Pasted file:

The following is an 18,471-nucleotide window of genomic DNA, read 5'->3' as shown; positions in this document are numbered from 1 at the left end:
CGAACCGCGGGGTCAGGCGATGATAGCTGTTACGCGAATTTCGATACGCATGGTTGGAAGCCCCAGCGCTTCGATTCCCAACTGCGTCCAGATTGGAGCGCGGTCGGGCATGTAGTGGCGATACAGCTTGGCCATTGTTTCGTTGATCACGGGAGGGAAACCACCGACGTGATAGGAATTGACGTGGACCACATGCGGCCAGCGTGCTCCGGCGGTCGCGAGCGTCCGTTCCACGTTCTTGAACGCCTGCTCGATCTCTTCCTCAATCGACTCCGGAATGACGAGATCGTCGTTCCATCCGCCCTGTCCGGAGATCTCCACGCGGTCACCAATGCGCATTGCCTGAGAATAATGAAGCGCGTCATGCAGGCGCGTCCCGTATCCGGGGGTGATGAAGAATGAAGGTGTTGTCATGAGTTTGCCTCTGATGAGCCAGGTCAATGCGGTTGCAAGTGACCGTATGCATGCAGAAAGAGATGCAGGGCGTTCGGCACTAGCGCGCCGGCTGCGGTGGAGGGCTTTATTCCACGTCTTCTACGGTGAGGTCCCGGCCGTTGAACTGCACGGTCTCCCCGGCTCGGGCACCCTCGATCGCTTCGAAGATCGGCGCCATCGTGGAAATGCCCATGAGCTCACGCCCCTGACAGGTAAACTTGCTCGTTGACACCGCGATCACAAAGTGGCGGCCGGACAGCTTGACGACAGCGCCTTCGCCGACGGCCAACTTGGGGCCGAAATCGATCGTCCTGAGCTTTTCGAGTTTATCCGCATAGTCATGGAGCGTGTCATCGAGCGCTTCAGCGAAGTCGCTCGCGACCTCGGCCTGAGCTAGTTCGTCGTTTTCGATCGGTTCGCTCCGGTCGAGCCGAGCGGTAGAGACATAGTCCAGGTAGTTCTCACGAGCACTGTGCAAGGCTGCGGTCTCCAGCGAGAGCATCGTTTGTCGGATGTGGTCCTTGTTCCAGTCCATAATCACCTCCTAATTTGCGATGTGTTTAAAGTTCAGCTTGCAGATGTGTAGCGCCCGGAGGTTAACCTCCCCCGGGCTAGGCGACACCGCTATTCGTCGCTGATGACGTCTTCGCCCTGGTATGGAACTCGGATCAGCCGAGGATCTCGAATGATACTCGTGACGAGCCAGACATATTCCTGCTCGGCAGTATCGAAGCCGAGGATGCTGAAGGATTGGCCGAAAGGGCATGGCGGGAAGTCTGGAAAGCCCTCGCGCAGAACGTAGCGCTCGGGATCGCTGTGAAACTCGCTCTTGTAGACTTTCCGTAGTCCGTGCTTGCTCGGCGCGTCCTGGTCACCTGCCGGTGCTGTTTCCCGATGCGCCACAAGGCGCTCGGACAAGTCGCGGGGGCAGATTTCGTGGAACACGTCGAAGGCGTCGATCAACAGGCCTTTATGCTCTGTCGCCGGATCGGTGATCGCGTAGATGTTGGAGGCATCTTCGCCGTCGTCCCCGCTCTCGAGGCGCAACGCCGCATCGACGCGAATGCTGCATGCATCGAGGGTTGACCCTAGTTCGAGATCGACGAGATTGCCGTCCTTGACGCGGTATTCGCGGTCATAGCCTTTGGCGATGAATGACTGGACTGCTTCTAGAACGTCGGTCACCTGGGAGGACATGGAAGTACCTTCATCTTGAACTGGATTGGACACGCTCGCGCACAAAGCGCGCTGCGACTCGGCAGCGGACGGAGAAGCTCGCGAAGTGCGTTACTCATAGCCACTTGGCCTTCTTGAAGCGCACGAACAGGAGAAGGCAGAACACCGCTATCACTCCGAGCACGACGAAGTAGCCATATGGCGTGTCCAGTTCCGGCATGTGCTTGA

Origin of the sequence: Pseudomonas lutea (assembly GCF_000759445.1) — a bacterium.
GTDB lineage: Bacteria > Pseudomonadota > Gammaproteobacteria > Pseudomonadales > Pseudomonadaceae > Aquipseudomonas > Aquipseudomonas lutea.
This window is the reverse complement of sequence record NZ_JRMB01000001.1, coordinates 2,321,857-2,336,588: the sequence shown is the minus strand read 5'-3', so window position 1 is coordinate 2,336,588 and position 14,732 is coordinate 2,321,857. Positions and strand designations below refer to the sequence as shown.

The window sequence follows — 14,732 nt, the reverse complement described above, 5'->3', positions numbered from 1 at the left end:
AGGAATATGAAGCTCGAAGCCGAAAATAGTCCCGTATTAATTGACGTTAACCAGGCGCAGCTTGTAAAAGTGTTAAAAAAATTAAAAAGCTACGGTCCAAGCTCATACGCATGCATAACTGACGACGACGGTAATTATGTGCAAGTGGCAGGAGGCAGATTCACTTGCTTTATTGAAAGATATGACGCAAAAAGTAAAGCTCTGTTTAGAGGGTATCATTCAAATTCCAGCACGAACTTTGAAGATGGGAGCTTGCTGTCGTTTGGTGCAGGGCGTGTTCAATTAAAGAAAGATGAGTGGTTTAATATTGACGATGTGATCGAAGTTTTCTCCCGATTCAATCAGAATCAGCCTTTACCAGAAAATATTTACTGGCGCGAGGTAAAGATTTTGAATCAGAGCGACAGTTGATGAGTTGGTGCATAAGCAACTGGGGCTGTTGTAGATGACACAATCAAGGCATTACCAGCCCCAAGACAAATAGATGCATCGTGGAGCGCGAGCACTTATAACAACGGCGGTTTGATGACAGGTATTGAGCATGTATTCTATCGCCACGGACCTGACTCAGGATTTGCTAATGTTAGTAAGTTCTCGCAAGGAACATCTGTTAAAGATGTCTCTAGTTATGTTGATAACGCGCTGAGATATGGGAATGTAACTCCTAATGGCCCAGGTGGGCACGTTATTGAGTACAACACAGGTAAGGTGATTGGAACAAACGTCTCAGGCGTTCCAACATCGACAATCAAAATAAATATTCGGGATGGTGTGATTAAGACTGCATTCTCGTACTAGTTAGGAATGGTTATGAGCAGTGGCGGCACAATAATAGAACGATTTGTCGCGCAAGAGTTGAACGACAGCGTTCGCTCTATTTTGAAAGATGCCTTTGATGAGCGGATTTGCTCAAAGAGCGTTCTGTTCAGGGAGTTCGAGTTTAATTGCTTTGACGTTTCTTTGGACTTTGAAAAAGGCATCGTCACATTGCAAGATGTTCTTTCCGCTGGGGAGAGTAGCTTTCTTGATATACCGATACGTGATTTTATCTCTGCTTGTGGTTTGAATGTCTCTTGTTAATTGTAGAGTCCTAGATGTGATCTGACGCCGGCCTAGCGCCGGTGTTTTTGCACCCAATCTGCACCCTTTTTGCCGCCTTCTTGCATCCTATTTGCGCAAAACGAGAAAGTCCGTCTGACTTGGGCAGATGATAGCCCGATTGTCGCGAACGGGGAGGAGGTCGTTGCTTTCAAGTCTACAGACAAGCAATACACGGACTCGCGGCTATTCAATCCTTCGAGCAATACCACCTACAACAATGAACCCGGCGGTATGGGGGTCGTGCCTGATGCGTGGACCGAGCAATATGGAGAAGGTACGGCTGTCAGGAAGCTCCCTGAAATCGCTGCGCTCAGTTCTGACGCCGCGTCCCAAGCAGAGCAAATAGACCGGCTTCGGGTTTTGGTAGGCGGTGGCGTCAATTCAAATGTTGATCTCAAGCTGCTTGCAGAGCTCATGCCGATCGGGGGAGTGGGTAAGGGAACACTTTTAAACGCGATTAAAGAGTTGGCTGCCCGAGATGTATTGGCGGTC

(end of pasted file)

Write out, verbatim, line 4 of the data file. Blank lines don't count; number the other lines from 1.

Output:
GTDB lineage: Bacteria > Pseudomonadota > Gammaproteobacteria > Pseudomonadales > Pseudomonadaceae > Aquipseudomonas > Aquipseudomonas lutea.